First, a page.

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Stroke Recovery and Arm Rehab: Important Questions

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"However, individual risk factors are highly variable," Black-Schaffer says. "That's why it's vital to talk with your doctor to understand your specific risk factors and develop a plan to minimize them."

High blood pressure is the number one cause of stroke and the biggest risk factor for stroke. Having heart disease, high blood cholesterol, or diabetes also puts you at risk. Lifestyle factors that put you at risk include smoking cigarettes, obesity, physical inactivity, heavy alcohol consumption, and illicit drug use.

3. What is the stroke recovery process?

Although your stroke rehabilitation program will be tailored to your specific needs, most people follow a similar path. You'll begin to do assisted exercises in the hospital once your medical condition has stabilized. 

From there, you may go to an in-patient rehab facility where you will receive intensive therapy to help you become more independent. Once you are able to return home, you may receive outpatient therapy or home therapy to help you recover as much as possible.

Formal rehabilitation takes place for about three to six months. But studies have shown that stroke patients who continue to practice the skills they learned in rehabilitation continue to see progress long after a stroke has occurred.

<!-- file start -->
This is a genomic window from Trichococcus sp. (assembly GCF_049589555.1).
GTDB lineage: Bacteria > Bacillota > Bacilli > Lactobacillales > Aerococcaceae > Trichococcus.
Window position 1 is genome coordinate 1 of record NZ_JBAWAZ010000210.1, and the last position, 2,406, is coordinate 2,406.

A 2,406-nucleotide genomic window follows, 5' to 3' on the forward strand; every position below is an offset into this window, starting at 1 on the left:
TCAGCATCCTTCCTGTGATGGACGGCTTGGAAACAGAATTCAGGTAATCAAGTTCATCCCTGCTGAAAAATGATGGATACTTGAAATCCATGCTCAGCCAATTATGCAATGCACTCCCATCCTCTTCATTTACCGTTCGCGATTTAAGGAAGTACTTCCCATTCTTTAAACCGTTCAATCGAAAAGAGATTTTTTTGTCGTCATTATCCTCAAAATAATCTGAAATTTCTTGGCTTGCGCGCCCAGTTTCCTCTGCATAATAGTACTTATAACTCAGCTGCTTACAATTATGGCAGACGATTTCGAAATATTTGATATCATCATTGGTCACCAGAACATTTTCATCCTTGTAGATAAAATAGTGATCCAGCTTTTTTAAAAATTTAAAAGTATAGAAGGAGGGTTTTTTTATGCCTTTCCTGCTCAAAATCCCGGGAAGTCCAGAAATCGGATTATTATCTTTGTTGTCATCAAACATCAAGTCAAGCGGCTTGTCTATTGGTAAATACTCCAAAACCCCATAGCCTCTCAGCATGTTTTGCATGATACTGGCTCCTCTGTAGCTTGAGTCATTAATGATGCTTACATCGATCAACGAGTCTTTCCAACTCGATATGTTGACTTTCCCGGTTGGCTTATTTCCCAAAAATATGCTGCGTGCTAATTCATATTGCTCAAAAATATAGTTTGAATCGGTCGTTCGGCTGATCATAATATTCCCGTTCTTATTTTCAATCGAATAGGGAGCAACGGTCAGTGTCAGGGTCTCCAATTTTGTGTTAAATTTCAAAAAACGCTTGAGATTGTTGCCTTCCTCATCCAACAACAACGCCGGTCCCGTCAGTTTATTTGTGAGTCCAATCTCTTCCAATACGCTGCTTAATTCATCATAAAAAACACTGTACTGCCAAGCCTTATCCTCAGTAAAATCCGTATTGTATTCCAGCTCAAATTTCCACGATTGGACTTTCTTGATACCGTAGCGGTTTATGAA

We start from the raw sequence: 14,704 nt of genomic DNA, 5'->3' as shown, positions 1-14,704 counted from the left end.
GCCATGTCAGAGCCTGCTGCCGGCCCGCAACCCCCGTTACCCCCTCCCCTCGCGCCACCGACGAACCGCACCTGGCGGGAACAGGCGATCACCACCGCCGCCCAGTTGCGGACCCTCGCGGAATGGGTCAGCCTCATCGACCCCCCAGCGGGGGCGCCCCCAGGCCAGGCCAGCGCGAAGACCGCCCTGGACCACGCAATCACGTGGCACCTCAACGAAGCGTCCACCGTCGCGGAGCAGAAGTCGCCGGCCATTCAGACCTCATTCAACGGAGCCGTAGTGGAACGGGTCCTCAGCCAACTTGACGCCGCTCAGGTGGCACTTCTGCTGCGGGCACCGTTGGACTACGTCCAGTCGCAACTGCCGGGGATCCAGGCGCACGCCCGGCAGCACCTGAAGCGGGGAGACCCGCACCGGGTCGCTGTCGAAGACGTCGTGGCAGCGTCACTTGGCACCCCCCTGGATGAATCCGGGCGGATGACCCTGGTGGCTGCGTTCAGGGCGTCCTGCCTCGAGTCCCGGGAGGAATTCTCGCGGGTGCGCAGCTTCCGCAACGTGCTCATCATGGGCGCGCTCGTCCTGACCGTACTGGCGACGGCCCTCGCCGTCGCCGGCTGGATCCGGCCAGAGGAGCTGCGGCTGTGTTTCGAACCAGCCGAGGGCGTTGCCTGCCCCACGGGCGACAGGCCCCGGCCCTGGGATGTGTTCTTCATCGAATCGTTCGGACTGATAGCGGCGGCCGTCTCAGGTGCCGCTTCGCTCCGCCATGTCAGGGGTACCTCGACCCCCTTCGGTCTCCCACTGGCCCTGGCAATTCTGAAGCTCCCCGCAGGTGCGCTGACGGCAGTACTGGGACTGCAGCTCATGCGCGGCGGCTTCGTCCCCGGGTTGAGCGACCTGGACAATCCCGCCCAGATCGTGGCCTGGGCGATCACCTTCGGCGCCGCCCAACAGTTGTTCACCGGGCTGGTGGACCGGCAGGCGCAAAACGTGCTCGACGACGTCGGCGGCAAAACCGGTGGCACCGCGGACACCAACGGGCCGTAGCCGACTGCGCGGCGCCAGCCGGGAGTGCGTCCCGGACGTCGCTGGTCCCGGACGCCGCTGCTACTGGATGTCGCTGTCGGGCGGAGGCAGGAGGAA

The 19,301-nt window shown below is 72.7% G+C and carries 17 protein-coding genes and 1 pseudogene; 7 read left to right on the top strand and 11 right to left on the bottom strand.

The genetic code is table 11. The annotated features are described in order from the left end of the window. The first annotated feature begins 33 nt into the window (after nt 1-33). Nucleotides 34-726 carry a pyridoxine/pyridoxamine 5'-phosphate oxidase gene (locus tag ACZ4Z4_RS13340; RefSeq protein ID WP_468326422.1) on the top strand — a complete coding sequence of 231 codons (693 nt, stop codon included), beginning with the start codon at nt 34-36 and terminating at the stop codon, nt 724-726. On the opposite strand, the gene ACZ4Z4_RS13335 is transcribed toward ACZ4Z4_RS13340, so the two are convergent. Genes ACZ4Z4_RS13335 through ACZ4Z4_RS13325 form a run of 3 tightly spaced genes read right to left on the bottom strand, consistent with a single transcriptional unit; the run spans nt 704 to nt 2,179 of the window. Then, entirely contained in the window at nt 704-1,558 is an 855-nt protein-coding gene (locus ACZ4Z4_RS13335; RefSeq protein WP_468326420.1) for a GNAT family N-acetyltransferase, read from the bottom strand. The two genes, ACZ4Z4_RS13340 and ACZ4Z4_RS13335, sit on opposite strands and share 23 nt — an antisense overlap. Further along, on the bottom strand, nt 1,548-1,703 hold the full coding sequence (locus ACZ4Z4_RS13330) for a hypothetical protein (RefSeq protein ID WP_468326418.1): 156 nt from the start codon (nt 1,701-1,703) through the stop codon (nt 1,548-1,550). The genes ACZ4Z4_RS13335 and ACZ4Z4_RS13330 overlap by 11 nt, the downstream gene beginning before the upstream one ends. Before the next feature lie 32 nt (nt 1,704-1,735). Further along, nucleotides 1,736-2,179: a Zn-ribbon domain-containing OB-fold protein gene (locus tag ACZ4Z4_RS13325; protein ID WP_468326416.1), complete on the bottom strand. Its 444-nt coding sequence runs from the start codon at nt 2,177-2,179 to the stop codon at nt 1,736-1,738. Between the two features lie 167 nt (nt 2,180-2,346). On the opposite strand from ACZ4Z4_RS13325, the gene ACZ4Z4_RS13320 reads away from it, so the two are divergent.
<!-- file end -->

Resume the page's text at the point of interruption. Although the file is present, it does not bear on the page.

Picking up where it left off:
4. How long will my recovery from stroke take?

Stroke recovery is different for every patient. Although some people with a mild stroke recover quickly, for most stroke survivors, recovery is a lifelong process.

"While the biggest gains will be made in the first three months after a stroke, patients can continue to recover  ... even years later," Black-Schaffer says. "The key is to get into a daily pattern of exercise." 

5. Am I at risk for depression after a stroke?

Becoming depressed after a stroke is very common. So ask your doctor about the symptoms of depression so that you and your caregivers know what to look for. Post-stroke depression is thought to be caused in part by biochemical changes in the brain. It's also a completely normal reaction to the losses caused by a stroke. Whatever the reason, treatment is essential. Fortunately, depression can be effectively treated with medication and/or counseling. 

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